Round-the-world cyclist defies expectations


Juliana Buhring celebrates after finishing her round-the-world ride in Naples, Italy.

After pedaling more than 18,000 miles around the world in 152 days, becoming the first woman to complete the challenge within the “world record” parameters, Juliana Buhring emerged with this insight: There’s no such thing as the right time to chase a dream.

“From the beginning, everybody told me I was not ready,” she said. “Without a sponsor or money, without a technical and medical support team, with only eight months of training on a bicycle, I was not ready to leave and should delay the entire endeavor for at least another year. I got a lot of laughs in the early days. Nobody believed I would make it, certainly not all the way around the world, averaging 200 kilometers per day without rest. I was not an athlete and not a cyclist. In fact, there was nothing to qualify me for such a huge undertaking. Nothing but the willpower and determination to finish no matter what. I was out to test everything is possible. That we can do things greater than ourselves.”

The 32-year-old Italian teacher set out from Naples, Italy, on July 23, 2012. With less than a year of training, a basic road bike she called Pegasus, minimal gear, no backers, and little money, Buhring’s aim from the beginning was to set a round-the-world record, defined by Guinness Book of World Records as a trip that equals the circumference of the Earth — 24,900 miles — in one direction, with no fewer than 18,000 of those miles pedaled. The overall record under these rules is 127 days, held by Alan Bate, who completed the journey in August 2010. No woman has claimed the challenge under these parameters. Buhring planned to average 120 miles a day. Unsurprisingly, few took Buhring seriously in the beginning.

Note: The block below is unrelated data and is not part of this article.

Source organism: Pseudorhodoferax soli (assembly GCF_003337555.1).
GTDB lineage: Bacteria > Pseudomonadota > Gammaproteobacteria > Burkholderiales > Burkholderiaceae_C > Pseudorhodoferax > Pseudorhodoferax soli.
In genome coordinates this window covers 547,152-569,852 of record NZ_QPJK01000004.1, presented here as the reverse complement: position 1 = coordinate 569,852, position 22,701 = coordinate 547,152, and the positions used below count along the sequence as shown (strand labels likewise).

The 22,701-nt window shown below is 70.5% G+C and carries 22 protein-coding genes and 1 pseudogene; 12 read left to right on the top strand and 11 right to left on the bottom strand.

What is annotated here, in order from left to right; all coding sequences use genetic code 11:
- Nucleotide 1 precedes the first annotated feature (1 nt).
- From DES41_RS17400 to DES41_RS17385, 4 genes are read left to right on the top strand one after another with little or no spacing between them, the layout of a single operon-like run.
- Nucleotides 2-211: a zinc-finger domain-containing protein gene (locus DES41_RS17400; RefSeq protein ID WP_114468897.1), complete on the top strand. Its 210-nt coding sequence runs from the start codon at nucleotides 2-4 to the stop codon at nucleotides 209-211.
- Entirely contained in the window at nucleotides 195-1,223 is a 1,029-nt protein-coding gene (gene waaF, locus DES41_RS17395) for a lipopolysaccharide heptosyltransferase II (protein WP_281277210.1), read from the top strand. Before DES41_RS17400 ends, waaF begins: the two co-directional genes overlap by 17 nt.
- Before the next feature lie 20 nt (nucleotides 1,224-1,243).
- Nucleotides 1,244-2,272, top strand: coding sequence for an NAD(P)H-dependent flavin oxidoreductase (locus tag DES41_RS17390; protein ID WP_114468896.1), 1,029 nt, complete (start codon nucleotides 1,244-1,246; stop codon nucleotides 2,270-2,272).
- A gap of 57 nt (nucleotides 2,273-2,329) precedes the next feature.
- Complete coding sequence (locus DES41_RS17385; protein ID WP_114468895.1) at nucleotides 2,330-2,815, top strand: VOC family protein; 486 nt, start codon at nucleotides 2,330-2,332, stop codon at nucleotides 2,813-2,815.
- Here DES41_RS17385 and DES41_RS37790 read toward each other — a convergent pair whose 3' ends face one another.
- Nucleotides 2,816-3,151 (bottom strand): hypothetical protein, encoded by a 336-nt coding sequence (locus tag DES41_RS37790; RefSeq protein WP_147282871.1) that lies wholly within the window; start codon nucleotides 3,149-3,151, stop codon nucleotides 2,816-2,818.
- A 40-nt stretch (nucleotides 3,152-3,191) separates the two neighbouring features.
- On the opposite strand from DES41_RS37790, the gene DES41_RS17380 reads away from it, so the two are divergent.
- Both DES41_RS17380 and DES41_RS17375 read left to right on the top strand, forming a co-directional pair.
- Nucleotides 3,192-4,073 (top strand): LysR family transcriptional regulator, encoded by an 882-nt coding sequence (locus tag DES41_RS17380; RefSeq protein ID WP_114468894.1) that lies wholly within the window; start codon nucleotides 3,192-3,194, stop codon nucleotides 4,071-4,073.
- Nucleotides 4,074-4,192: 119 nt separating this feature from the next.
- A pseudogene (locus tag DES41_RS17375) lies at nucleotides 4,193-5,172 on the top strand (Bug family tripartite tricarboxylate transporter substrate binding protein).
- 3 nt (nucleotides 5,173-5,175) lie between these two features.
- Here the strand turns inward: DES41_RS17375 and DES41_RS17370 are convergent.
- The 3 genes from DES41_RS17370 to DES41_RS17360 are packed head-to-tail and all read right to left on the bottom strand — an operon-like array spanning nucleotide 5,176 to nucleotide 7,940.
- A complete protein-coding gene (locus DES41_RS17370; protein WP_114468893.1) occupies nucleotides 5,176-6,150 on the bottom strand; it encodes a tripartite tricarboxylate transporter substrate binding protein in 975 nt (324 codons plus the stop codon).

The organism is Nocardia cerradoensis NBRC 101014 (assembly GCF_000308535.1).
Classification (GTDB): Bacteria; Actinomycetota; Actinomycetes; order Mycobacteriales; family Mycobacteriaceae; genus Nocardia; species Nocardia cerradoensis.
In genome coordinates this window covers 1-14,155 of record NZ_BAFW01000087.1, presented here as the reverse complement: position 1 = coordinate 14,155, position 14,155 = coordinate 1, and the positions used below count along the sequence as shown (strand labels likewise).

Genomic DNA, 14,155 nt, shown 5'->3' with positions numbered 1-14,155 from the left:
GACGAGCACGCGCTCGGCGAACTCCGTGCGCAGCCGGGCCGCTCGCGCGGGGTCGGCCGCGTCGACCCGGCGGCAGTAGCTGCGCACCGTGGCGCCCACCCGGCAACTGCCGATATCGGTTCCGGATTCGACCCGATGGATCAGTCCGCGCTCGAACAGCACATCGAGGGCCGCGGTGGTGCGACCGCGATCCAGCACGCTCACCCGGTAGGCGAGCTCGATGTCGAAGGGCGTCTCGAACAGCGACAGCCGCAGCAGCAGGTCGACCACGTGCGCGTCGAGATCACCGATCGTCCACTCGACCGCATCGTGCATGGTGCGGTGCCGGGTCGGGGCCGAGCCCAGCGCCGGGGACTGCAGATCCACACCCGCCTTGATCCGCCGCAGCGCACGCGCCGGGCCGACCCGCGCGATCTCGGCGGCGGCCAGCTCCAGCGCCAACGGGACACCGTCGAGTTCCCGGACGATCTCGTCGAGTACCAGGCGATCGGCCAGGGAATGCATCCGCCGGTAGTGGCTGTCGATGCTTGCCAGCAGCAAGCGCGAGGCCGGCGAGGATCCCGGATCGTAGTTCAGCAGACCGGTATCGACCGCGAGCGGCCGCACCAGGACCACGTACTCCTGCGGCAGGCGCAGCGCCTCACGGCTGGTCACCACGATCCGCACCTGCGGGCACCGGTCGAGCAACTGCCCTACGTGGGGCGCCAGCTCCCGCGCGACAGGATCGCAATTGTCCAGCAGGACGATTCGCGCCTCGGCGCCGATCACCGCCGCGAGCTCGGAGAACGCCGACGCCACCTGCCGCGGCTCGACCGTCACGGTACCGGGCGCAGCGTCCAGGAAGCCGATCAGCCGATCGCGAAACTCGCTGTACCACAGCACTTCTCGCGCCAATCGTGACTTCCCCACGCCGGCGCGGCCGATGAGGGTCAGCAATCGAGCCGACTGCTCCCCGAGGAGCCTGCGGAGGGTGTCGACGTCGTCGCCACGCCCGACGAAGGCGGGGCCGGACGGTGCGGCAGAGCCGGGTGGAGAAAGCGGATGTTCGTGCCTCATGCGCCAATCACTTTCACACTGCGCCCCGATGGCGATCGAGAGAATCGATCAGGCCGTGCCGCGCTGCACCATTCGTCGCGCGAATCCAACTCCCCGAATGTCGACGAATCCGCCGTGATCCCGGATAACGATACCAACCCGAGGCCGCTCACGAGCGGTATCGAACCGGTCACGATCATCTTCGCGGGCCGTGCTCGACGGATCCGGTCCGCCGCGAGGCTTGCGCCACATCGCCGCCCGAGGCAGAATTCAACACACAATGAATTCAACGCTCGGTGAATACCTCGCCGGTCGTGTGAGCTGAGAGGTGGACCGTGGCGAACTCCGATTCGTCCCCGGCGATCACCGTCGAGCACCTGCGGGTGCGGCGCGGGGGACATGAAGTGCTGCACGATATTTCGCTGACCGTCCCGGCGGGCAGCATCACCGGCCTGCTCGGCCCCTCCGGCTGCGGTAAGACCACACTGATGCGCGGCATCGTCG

“From the get-go, there were problems,” she said. “My shifter broke and I cycled two weeks in either the highest or lowest gear. My iPhone fell and the screen smashed. The first month involved a lot of adjusting to just being on the road, ironing out all the kinks and problems that are impossible to predict.”

On top of shifter problems, Buhring reported 29 flat tires, six broken spokes, a broken pedal, a throat infection in India, magpie attacks in Australia, and four serious falls. Headwinds bogged her down for an estimated 70 percent of the journey, and she nearly froze on top of a high pass in New Zealand before a couple in a camper van took her in. She pedaled through 18 countries, up and over six mountain ranges, and across four continents before pedaling through a snowstorm to finish in Naples on December 22.

“More often than not, I wondered whether I had what it took to see this endeavor through to the end,” she said. “I guess I have my answer. And I guess I’ve proved my point — we can do things that are greater than ourselves. You do not need to be rich, famous, talented, or anybody at all to do something extraordinary. The sky is not the limit. There are no limits — only social, cultural, religious and self-imposed limitations. If we can break through those, I believe humans are capable of going much further both as individuals and as a species.”